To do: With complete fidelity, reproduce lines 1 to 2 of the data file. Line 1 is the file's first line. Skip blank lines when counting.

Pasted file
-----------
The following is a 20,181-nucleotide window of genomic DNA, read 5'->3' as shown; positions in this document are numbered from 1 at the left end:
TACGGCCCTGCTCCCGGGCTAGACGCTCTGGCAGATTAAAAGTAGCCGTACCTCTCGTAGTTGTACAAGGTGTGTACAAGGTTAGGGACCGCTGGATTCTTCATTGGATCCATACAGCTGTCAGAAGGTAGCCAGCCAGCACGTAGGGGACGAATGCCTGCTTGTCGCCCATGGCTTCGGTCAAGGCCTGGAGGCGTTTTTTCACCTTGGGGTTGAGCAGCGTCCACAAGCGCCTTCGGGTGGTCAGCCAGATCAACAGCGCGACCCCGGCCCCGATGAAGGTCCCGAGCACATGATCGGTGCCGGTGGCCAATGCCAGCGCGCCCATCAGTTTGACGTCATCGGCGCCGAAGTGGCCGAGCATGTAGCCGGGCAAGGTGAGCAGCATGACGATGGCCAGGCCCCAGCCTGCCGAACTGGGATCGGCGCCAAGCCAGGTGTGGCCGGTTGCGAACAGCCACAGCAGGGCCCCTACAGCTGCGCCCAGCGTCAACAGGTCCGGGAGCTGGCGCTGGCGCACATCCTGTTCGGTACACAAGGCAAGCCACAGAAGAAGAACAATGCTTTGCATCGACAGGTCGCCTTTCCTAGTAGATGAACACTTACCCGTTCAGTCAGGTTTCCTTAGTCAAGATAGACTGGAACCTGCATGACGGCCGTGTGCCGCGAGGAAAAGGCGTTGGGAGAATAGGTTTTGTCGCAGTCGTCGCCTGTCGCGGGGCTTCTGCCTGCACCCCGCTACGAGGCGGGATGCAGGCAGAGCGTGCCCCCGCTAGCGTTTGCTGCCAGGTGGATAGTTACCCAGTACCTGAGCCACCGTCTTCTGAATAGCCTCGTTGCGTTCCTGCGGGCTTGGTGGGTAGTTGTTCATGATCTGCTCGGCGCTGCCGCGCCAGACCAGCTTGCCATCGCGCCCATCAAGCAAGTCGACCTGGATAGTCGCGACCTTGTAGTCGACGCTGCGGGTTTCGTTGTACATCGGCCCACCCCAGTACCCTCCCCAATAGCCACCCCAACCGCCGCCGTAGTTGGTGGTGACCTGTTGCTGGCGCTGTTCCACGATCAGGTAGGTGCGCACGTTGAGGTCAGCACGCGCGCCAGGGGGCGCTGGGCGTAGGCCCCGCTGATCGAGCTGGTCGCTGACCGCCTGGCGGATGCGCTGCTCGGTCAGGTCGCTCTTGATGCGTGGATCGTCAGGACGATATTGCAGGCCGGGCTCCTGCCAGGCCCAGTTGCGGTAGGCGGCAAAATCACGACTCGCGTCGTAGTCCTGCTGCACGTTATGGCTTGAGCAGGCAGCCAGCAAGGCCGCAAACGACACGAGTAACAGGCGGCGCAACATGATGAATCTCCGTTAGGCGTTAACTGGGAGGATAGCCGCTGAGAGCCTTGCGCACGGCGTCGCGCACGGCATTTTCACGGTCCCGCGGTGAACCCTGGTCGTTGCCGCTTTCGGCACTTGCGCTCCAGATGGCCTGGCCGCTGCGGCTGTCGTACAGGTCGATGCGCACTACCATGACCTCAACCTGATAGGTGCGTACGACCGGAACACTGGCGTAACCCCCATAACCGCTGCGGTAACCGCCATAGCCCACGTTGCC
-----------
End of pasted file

The following is a 20,181-nucleotide window of genomic DNA, read 5'->3' as shown; positions in this document are numbered from 1 at the left end:
TACGGCCCTGCTCCCGGGCTAGACGCTCTGGCAGATTAAAAGTAGCCGTACCTCTCGTAGTTGTACAAGGTGTGTACAAGGTTAGGGACCGCTGGATTCTTCATTGGATCCATACAGCTGTCAGAAGGTAGCCAGCCAGCACGTAGGGGACGAATGCCTGCTTGTCGCCCATGGCTTCGGTCAAGGCCTGGAGGCGTTTTTTCACCTTGGGGTTGAGCAGCGTCCACAAGCGCCTTCGGGTGGTCAGCCAGATCAACAGCGCGACCCCGGCCCCGATGAAGGTCCCGAGCACATGATCGGTGCCGGTGGCCAATGCCAGCGCGCCCATCAGTTTGACGTCATCGGCGCCGAAGTGGCCGAGCATGTAGCCGGGCAAGGTGAGCAGCATGACGATGGCCAGGCCCCAGCCTGCCGAACTGGGATCGGCGCCAAGCCAGGTGTGGCCGGTTGCGAACAGCCACAGCAGGGCCCCTACAGCTGCGCCCAGCGTCAACAGGTCCGGGAGCTGGCGCTGGCGCACATCCTGTTCGGTACACAAGGCAAGCCACAGAAGAAGAACAATGCTTTGCATCGACAGGTCGCCTTTCCTAGTAGATGAACACTTACCCGTTCAGTCAGGTTTCCTTAGTCAAGATAGACTGGAACCTGCATGACGGCCGTGTGCCGCGAGGAAAAGGCGTTGGGAGAATAGGTTTTGTCGCAGTCGTCGCCTGTCGCGGGGCTTCTGCCTGCACCCCGCTACGAGGCGGGATGCAGGCAGAGCGTGCCCCCGCTAGCGTTTGCTGCCAGGTGGATAGTTACCCAGTACCTGAGCCACCGTCTTCTGAATAGCCTCGTTGCGTTCCTGCGGGCTTGGTGGGTAGTTGTTCATGATCTGCTCGGCGCTGCCGCGCCAGACCAGCTTGCCATCGCGCCCATCAAGCAAGTCGACCTGGATAGTCGCGACCTTGTAGTCGACGCTGCGGGTTTCGTTGTACATCGGCCCACCCCAGTACCCTCCCCAATAGCCACCCCAACCGCCGCCGTAGTTGGTGGTGACCTGTTGCTGGCGCTGTTCCACGATCAGGTAGGTGCGCACGTTGAGGTCAGCACGCGCGCCAGGGGGCGCTGGGCGTAGGCCCCGCTGATCGAGCTGGTCGCTGACCGCCTGGCGGATGCGCTGCTCGGTCAGGTCGCTCTTGATGCGTGGATCGTCAGGACGATATTGCAGGCCGGGCTCCTGCCAGGCCCAGTTGCGGTAGGCGGCAAAATCACGACTCGCGTCGTAGTCCTGCTGCACGTTATGGCTTGAGCAGGCAGCCAGCAAGGCCGCAAACGACACGAGTAACAGGCGGCGCAACATGATGAATCTCCGTTAGGCGTTAACTGGGAGGATAGCCGCTGAGAGCCTTGCGCACGGCGTCGCGCACGGCATTTTCACGGTCCCGCGGTGAACCCTGGTCGTTGCCGCTTTCGGCACTTGCGCTCCAGATGGCCTGGCCGCTGCGGCTGTCGTACAGGTCGATGCGCACTACCATGACCTCAACCTGATAGGTGCGTACGACCGGAACACTGGCGTAACCCCCATAACCGCTGCGGTAACCGCCATAGCCCACGTTGCC